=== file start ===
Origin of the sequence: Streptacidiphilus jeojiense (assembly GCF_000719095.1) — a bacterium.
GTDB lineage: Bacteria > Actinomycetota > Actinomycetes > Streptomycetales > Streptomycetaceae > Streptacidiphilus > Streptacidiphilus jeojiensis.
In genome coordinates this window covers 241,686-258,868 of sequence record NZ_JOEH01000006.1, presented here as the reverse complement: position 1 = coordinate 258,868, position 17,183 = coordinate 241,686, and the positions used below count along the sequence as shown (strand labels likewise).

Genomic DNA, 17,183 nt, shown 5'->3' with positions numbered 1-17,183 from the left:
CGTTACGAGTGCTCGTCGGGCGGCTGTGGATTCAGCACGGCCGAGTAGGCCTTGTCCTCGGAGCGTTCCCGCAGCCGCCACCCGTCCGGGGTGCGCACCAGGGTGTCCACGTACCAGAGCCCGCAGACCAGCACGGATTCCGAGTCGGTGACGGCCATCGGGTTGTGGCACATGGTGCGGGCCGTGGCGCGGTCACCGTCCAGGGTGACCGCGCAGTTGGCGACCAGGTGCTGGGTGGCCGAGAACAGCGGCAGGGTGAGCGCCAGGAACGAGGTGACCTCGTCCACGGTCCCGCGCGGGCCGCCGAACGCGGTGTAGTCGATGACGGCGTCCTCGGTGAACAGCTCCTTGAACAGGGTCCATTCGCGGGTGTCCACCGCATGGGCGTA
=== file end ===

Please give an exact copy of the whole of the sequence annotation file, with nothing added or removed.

Origin of the sequence: Streptacidiphilus jeojiense (assembly GCF_000719095.1) — a bacterium.
GTDB lineage: Bacteria > Actinomycetota > Actinomycetes > Streptomycetales > Streptomycetaceae > Streptacidiphilus > Streptacidiphilus jeojiensis.
In genome coordinates this window covers 241,686-258,868 of sequence record NZ_JOEH01000006.1, presented here as the reverse complement: position 1 = coordinate 258,868, position 17,183 = coordinate 241,686, and the positions used below count along the sequence as shown (strand labels likewise).

Genomic DNA, 17,183 nt, shown 5'->3' with positions numbered 1-17,183 from the left:
CGTTACGAGTGCTCGTCGGGCGGCTGTGGATTCAGCACGGCCGAGTAGGCCTTGTCCTCGGAGCGTTCCCGCAGCCGCCACCCGTCCGGGGTGCGCACCAGGGTGTCCACGTACCAGAGCCCGCAGACCAGCACGGATTCCGAGTCGGTGACGGCCATCGGGTTGTGGCACATGGTGCGGGCCGTGGCGCGGTCACCGTCCAGGGTGACCGCGCAGTTGGCGACCAGGTGCTGGGTGGCCGAGAACAGCGGCAGGGTGAGCGCCAGGAACGAGGTGACCTCGTCCACGGTCCCGCGCGGGCCGCCGAACGCGGTGTAGTCGATGACGGCGTCCTCGGTGAACAGCTCCTTGAACAGGGTCCATTCGCGGGTGTCCACCGCATGGGCGTA